Working in One Health

Presented November 2, 2018.

Learn more about what it's like to be a working professional in One Health! A great opportunity for students and other individuals new to One Health.

Hosted by ISDS for the Johns Hopkins One Health Student Organization in celebration of One Health Day (Nov. 3).

November 02, 2018

Self-Reported Selected Zoonotic Diseases among Animal Handlers in Ahmedabad City

The usual mechanism of disease or infection transmission from vertebrate animals to humans and vice-versa is classified as zoonosis. Globally out of all microbial pathogenic disease, 61% are zoonotic with 13% species are regarded as emerging or reemerging. Studies suggest the prevalence of innumerable known and important Z/D/S such as leptospirosis, rabies, avian influenza but the extent of burden of zoonotic diseases amongst high-risk cohorts such as animal handlers within urban geography not adequately documented.


January 25, 2018

One Health: an Education & Outreach Program for Abattoir Workers

Presented October 25, 2017.

October 25, 2017

Syndromic Surveillance Climate and Health Guidance Document

In general, data from public health surveillance can be used for short- and long-term planning and response through retrospective data analysis of trends over time or specific events. Combining health outcome data (e.g., hospitalizations or deaths) with environmental and socio-demographic information also provides a more complete picture of most vulnerable populations. Using syndromic surveillance systems for climate and health surveillance offers the unique opportunity to help quantify and track in near-real time the burden of disease from climate and weather impacts.

September 19, 2017

An Integrated Mosquito Surveillance Module in New York State

There were several stand-alone vector surveillance applications being used by the New York State Department of Health (NYSDOH) to support the reporting of mosquito, bird, and mammal surveillance and infection information implemented in early 2000s in response to West Nile virus. In subsequent years, the Electronic Clinical Laboratory Reporting System (ECLRS) and the Communicable Disease Electronic Surveillance System (CDESS) were developed and integrated to be used for surveillance and investigations of human infectious diseases and management of outbreaks.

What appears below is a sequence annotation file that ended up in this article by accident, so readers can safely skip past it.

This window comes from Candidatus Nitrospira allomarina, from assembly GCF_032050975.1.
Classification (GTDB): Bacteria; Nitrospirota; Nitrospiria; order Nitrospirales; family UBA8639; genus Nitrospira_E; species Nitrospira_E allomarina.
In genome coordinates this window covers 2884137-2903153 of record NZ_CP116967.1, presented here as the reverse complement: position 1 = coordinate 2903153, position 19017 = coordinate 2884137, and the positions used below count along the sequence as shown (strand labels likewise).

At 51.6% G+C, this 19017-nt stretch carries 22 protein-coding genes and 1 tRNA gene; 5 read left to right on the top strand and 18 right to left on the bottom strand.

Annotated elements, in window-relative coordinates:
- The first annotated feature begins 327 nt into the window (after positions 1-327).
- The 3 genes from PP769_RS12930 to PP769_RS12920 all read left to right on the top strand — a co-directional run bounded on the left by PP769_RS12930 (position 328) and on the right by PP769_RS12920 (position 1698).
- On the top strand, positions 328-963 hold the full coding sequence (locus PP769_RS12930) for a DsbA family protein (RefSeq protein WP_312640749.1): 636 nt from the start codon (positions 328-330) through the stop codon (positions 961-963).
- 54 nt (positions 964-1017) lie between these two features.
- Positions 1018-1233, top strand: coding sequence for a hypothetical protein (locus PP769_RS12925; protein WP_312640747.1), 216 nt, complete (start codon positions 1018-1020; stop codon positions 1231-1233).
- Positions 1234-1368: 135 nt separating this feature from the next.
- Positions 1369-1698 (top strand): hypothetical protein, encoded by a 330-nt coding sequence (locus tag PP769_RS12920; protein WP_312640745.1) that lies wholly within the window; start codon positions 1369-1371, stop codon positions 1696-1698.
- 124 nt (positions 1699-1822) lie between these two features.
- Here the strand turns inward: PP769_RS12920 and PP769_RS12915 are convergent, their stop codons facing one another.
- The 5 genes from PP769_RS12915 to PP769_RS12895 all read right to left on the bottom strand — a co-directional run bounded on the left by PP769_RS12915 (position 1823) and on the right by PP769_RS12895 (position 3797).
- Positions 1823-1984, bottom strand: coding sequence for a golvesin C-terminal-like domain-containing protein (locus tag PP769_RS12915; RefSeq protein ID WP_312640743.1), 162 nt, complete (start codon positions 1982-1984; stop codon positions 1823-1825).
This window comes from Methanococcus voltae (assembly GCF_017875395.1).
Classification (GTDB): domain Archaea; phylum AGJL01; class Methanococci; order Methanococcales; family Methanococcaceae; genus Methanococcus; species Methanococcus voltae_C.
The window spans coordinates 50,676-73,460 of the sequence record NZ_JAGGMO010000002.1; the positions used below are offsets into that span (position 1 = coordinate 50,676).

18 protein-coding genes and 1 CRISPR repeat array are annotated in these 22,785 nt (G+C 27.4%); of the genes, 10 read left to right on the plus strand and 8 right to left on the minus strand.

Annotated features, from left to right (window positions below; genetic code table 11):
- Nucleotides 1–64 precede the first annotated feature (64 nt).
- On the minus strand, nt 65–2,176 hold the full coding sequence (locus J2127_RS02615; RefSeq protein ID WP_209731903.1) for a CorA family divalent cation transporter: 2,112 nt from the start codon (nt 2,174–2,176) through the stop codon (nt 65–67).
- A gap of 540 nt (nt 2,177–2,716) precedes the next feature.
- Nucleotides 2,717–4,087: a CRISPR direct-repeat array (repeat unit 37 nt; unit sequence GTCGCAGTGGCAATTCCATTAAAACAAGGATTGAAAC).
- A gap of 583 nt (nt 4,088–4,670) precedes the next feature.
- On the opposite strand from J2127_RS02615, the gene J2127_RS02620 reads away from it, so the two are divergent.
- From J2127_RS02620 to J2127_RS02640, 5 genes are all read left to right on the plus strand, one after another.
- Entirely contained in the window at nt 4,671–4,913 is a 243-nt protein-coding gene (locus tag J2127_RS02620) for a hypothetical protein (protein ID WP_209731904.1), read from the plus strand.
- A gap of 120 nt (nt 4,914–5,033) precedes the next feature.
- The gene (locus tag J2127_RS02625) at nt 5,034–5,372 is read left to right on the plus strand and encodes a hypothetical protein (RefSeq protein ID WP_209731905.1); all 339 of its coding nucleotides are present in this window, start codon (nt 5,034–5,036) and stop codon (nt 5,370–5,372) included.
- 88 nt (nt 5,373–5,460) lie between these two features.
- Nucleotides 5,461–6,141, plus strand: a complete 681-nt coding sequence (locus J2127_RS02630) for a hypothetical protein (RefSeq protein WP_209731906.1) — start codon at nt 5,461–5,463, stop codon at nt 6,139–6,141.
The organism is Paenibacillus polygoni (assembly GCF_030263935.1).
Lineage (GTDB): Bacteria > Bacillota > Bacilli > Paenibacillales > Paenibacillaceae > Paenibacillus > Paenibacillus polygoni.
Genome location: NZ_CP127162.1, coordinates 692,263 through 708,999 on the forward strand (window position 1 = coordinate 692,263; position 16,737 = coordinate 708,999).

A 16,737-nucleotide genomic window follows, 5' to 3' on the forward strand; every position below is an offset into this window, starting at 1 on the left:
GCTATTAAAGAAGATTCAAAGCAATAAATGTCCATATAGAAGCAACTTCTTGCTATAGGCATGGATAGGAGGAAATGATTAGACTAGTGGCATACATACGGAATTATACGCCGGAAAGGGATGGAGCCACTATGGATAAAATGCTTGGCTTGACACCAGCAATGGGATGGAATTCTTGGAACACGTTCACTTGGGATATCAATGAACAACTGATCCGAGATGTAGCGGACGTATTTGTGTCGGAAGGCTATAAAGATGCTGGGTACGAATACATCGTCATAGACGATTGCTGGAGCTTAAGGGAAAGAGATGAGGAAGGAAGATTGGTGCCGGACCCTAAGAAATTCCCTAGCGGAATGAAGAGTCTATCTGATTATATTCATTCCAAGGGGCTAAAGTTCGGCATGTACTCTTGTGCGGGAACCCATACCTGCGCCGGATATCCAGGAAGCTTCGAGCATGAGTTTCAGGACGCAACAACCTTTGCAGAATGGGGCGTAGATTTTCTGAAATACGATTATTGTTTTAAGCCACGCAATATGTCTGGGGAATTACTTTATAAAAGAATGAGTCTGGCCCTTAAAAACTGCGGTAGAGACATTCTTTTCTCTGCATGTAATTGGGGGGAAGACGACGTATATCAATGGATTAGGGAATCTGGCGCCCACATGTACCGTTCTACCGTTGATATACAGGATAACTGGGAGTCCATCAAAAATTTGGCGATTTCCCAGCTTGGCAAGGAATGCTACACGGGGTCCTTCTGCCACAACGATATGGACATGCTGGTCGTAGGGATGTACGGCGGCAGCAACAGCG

July 10, 2017

Monitoring of Brucellosis in Agricultural Animals in Ukraine During 2013-2015

Brucellosis is one of the most widespread zoonosis in the world. Only 17 countries informed WHO that their territory is free from brucellosis. About 500 thousand cases of brucellosis in humans are registered in the world each year. The problem of brucellosis has remained actual to agriculture and health care for many years. Almost all agricultural animals are highly susceptible to brucellosis.

July 16, 2017

Epidemiology of visceral leishmaniasis in Georgia

Visceral leishmaniasis (VL) is a zoonotic, protozoal infection that is endemic in Georgia, which commonly affects young children. In recent years, the incidence of VL has increased sharply and the geographic distribution has increased. Recently, VL moved to highly populated areas as new foci appeared from 2010-2015, during which, 610 laboratory confirmed cases of VL were registered in Georgia. The majority of cases were found in East Georgia (94.2%) and 5.8% of cases in West Georgia (representing new foci of VL in Georgia).


July 27, 2017

Seroprevalence of zoonotic diseases among farm animals in Kvemo Kartli (Georgia)

Zoonotic diseases are an important cause of human morbidity and mortality; around 75% of recently emerging human infectious diseases are zoonoses. Herein we report the first seroprevalence study to include a range of emerging or re-emerging zoonotic pathogens of economic concern (including: Bacillus anthracis, Coxiella burnetii, Francisella spp., Brucella spp., and Crimean-Congo hemorrhagic fever virus (CCHFV)) affecting domestic animals (e.g., cattle, sheep, goat, and dog) in Georgia.


August 10, 2017

What do we know about the behavior of animal rabies in Chile through the last years?

Rabies is a zoonotic disease caused by an RNA virus from the family Rhabdoviridae, genus Lyssavirus. Worldwide distributed, control of rabies has been considered to be particularly amenable to a “One Health” strategy (1). In Chile, rabies was considered endemic in domestic dog population until the late 1960s, when a surveillance program was established, decreasing the number of human cases related to canine variants until the year 1972 (2). Rabies is recognized as a endemic infection in chiropterans of Chile and prompted the surveillance of the agent in this and other species (3).

August 26, 2017

First detection of Salmonella spp. in backyard production farms from central Chile

Characteristics and conditions of backyard production systems (BPS) transform them into potential maintainers of priority zoonotic agents, like Salmonella spp., highly important agent because of its impact in animal and public health. 


The purpose of this study was to detect the presence of circulating Salmonella spp. on backyard production systems (BPS) with poultry or swine breeding in central Chile 

June 19, 2017


Contact Us

NSSP Community of Practice



This website is supported by Cooperative Agreement # 6NU38OT000297-02-01 Strengthening Public Health Systems and Services through National Partnerships to Improve and Protect the Nation's Health between the Centers for Disease Control and Prevention (CDC) and the Council of State and Territorial Epidemiologists. Its contents are solely the responsibility of the authors and do not necessarily represent the official views of CDC. CDC is not responsible for Section 508 compliance (accessibility) on private websites.

Site created by Fusani Applications